Senate follows House’s lead, adjourns special session with no budget fix

The Alaska State Capitol

The Alaska State Capitol

Lawmakers have officially ended the fifth special session of the 29th Alaska Legislature.

At 11:45 a.m. Monday, Senate President Kevin Meyer, R-Anchorage, dropped the gavel on the Senate’s session, following in the path of the House, which gaveled out on Friday. Under Article II, Section 10 of the Alaska Constitution, if the Senate had not gaveled out, it would have forced the House to return to Juneau for additional work.

With the House unable to make progress on a fix to the state’s $3 billion budget deficit, that action had been considered unlikely.

“It is disappointing … to stand ready to work and have our friends in the other body not be able to move forward,” said Sen. Anna MacKinnon, R-Anchorage.

MacKinnon’s remarks followed those of Senate Minority Leader Berta Gardner, D-Anchorage: “To say I’m disappointed feels inadequate.”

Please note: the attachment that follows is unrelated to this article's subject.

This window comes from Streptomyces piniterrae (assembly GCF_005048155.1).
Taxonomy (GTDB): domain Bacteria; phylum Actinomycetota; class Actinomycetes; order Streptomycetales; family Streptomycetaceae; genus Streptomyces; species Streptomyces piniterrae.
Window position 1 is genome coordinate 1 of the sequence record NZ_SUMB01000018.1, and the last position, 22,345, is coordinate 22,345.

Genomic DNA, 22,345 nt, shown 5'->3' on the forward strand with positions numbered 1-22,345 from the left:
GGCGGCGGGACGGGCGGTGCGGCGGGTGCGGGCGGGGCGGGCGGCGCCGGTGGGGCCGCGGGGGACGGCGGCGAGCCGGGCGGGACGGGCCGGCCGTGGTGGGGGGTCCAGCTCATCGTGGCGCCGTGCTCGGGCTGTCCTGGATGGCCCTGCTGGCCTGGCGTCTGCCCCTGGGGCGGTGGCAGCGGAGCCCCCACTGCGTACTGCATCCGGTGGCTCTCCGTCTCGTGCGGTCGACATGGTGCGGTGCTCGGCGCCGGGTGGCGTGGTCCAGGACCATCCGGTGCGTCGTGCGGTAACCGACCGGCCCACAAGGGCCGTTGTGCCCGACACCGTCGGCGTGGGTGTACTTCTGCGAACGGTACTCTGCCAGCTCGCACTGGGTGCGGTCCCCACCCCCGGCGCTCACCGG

During the 29th Legislature second regular session and the two special sessions that followed ─ 157 working days in total ─ the Senate took the lead on most of the substantive bills passed by lawmakers this year.

Medicaid reform, criminal justice reform, the state budget, reform of the Power-Cost Equalization program, reform of community revenue sharing and a new military code of justice came from the Senate before advancing to a divided House of Representatives.

In their valedictory addresses Monday, senators said they accomplished much, even if they didn’t fix the state budget. Sen. Pete Kelly, R-Fairbanks, called that missing action a “cornerstone” piece of legislation.

Sen. Dennis Egan, D-Juneau, declined to deliver remarks he prepared for the end of the session, but in a copy of the speech he provided to the Empire, he says he wishes “we’d have stayed to figure out how to pay for the stuff in the budget ─ long term. There was room to work on what the (Permanent Fund Dividend) amount should be. There was room to work on what the budget should be.”

According to Gov. Bill Walker, the Legislature’s inability to pass a budget-balancing bill leaves Alaska, as of July 1, with 36 months of savings.

• Contact reporter James Brooks at

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